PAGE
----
Paris, Os Passeios de um Flâneur

Paris Os Passeios de um Fl neur Um fl neur um ser errante um vagabundo algu m que deambula pela cidade sem prop sito aparente mas que est secretamente em harmonia com a sua hist ria e numa busca velada de aventura seja ela est t

  • Title: Paris, Os Passeios de um Flâneur
  • Author: Edmund White
  • ISBN: 9724137473
  • Page: 242
  • Format: Hardcover
  • Um fl neur um ser errante, um vagabundo, algu m que deambula pela cidade sem prop sito aparente, mas que est secretamente em harmonia com a sua hist ria e numa busca velada de aventura, seja ela est tica ou er tica Edmund White, que viveu em Paris durante dezasseis anos, vagueia agora pelas suas ruas, avenidadas e cais, levando nos a locais totalmente desconhecidos dosUm fl neur um ser errante, um vagabundo, algu m que deambula pela cidade sem prop sito aparente, mas que est secretamente em harmonia com a sua hist ria e numa busca velada de aventura, seja ela est tica ou er tica Edmund White, que viveu em Paris durante dezasseis anos, vagueia agora pelas suas ruas, avenidadas e cais, levando nos a locais totalmente desconhecidos dos turistas e at de muitos parisienses A entrada no Marais evoca a hist ria dos Judeus em Fran a, uma visita ao Haynes Grill relembra a presen a festiva e problem tica dos negros americanos durante s culo e meio.Homossexuais, artistas decadentes e at a realeza, passada e presente, s o todos submetidos ao escrut nio do fl neur.Manifestando sempre as suas opini es, o fl neur visita livrarias e boutiques, monumentos e pal cios, tagarelando e transmitindo informa es sobre a hist ria e o passado de cada s tio, olhando atrav s das paredes brancas dos altivos edif cios para vislumbrar o secreto drama humano que se esconde por detr s de cada fachada.Pelo caminho, relembra tudo, desde os mais recentes assuntos em debate entre os legisladores franceses at s particularidades da vida de Colette.

    One thought on “Paris, Os Passeios de um Flâneur”

    1. The FlaneurI first became familiar with the word “Flaneur” when a collection of Walter Benjamin’s writings called “The Arcade Projects” was published in 1999.It included a 1929 review called “The Return of the Flâneur”.In it, Benjamin speculates on the significance of the “Flaneur”, a French word meaning “stroller” or “saunterer”.It describes someone who walks the street, apparently idly, not intending to simply get from point A to point B, but seeking more to observe [...]

    2. Read this little book yesterday on the bus as I was on my way to and from NY to see the Morandi show at the Met and the Eggleston show at the Whitney. Even as I was nodding off on the way back, with the Chipmunks movie loudly broadcast throughout the bus, I couldn't put it down.The flaneur premise was an ingenious way for White to write anything he felt like about Paris. As I was reading it I could envision a whole flaneur series of books of not only every city in the world but any thing any per [...]

    3. My dream has always been to be a flanneur in Paris and through this book I have been, several times or more. No joking: I love to walk the streets of the city (as a New Yorker, I guess I'm more Alfred Kazin but as a dreamer-who HAS been to Paris-I'm a flanneur and I live in the 1920's on the Left Bank. Edmund White is a lush writer and his style matches his subject here perfectly. If you love Paris, at least in your dreams, you'll always have it here.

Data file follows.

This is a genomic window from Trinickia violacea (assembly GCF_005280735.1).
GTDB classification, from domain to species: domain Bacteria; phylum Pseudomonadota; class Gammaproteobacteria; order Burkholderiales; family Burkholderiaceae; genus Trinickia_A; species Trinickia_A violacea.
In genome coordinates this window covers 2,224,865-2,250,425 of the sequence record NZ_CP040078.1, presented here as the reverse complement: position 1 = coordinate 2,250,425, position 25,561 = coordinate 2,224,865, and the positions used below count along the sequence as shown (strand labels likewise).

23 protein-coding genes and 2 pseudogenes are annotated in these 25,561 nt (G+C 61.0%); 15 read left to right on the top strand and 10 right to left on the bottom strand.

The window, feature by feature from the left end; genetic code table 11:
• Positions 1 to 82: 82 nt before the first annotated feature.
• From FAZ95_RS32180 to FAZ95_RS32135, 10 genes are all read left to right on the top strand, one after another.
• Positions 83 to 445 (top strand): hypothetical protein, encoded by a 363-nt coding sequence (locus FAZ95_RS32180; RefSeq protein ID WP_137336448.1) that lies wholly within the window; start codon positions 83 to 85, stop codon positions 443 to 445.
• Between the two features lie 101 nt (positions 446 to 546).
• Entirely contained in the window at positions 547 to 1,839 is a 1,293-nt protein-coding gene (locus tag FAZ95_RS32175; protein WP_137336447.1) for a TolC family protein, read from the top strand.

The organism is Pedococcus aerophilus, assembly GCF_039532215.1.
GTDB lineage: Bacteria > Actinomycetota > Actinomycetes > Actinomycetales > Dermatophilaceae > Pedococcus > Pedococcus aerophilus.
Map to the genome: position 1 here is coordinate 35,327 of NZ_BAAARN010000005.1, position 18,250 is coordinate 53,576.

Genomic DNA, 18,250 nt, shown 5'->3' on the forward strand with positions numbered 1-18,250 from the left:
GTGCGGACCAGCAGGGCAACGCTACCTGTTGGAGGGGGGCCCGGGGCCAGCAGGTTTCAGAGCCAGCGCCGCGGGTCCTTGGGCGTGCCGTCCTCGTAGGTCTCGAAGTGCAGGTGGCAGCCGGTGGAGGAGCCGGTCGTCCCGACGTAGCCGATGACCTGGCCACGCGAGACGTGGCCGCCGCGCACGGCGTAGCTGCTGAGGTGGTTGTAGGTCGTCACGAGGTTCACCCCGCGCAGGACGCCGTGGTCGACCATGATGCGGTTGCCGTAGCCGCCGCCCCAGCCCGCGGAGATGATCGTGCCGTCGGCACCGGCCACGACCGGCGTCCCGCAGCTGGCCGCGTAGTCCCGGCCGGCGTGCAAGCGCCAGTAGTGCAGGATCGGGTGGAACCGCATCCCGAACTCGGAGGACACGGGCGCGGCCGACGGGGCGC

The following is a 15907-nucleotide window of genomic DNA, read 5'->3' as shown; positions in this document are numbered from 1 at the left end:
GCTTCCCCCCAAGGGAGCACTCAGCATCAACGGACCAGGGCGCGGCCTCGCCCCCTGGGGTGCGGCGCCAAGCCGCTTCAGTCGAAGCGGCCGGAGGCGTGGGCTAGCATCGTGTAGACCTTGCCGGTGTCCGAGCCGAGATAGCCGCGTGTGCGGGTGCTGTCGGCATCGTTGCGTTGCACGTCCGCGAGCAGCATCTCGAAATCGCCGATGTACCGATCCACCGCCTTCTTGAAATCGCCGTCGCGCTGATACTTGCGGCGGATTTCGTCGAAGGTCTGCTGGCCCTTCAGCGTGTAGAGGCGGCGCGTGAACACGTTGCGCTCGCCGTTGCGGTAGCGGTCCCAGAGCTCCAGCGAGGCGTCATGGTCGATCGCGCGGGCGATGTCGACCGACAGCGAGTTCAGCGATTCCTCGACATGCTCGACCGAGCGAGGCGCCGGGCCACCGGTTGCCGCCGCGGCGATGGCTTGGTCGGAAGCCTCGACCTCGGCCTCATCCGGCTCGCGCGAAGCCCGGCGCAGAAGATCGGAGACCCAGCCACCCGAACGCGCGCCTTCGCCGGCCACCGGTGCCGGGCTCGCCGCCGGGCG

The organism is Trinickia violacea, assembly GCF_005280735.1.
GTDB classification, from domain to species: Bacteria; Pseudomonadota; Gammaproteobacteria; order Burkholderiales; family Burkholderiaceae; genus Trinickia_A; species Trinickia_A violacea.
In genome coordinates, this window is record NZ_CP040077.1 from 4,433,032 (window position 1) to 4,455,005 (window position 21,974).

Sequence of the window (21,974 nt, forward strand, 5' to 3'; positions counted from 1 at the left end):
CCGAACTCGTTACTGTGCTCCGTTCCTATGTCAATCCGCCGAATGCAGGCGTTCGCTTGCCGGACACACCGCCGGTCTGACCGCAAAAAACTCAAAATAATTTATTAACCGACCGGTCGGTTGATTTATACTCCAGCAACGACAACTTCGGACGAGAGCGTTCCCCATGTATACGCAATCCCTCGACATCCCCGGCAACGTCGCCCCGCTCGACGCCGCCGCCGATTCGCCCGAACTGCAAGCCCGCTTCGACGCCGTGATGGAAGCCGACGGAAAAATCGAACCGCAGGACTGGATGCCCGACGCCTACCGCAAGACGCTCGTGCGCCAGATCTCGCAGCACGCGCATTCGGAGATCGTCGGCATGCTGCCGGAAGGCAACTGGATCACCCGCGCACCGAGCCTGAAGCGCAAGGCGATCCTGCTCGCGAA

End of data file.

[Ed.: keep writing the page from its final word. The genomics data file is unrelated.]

4. Interesting enough, a few curious essays mixed in with standard 'Paris' filler (the Commune, Dreyfus, Josephine Baker etc. etc.) that anyone who's been in Paris more than a week will hear about soon enough. Although it's insightful on the behaviour and social structure of the Parisians, Edmund White can't resist filtering everything through his political perspective: a mild centre-left view typical of his generation with apologist tones for the accumulation of personal wealth. This gets tiresome [...]

    5. Ahhh. So nice to read a master of the sentence. My only problem with this is that it's unifying principle, flaneury, doesn't really unify it. I couldn't put it down though. He's a master of the essay. Also, it purports to be a book about a city (Paris). It is more a book of spotty, thematically organized artistic and sexual histories. Graceful and hilarious. Anecdotal, well-researched, a dessert book.

    6. Wow, I just finished this book yesterday. Roslyn Raney gave it to me as a gift in 2008,I was not interested in reading it then but happened to pull it off my bookshelf two weeks ago and it has been a fun ride. I have never been to Paris but this book gave me a birds's eye view from so many perspectives as the flaneur is apparently a person who strolls about observing the intricacies of public life. The author, Edmund White, is an American who lived in Paris for many years. He describes Paris bas [...]

    7. I chose this book from the title alone, and it lived up to the expectations. Like the flaneur himself, this book ambles gently and easily through Paris in all it's modes - historical, "current" (at least based on the author's term there in the 80s), philosophical, and cultural. He treats the less attractive sides of living in Paris with the same matter-of-fact curiosity as it's more delightful. A great book for those who know and love Paris, or those who want to visit vicariously and see a side [...]

    8. I was on a book tour in the 80s at the same time the author Edmund White was touring his "State of Desire," and we appeared in a few common events. I remember thinking this was my favorite contemporary look at gay life in America I had read to date. Now all these years later, I get ready to go the Paris, with an armful of "guides," and White's book on the art of the "flaneuse" is heaven-sent. He has a way of capturing a city and its community and history like no other. You just can't put it down [...]

    9. Whenever I'm lucky enough to travel I make a point of reading something about the place. I read this in Paris in a tiny flat on the rue Lepic (#9). A love letter to White's adopted city, it allowed me to look at everything around me with a critical eye. His descriptions are lush, raw, and an education.I was saved from a major faux pas by reading that the French consider bringing a bottle of wine to a dinner party to be rude. It sends a subtle message that the hosts wine cellar isn't up to your s [...]